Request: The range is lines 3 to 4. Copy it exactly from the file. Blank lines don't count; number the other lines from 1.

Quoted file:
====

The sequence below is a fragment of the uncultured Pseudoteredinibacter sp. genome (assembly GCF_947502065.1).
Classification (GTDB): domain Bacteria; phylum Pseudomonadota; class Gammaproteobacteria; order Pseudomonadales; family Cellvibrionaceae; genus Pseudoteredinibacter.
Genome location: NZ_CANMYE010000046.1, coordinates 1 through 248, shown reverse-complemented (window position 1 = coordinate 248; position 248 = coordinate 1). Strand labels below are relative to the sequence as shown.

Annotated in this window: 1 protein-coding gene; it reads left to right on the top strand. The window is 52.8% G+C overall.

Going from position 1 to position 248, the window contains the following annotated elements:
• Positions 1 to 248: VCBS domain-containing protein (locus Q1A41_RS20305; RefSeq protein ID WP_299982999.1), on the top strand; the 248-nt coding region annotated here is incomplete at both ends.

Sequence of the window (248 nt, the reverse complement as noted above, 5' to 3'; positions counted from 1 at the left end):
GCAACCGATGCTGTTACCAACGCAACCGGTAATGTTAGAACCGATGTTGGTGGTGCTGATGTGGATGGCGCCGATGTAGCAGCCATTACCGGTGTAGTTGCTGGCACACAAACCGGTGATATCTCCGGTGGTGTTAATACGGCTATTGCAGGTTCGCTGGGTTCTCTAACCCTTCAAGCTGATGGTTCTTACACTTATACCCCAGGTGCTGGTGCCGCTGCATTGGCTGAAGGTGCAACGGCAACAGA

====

Genome location: NZ_CANMYE010000046.1, coordinates 1 through 248, shown reverse-complemented (window position 1 = coordinate 248; position 248 = coordinate 1). Strand labels below are relative to the sequence as shown.

Annotated in this window: 1 protein-coding gene; it reads left to right on the top strand. The window is 52.8% G+C overall.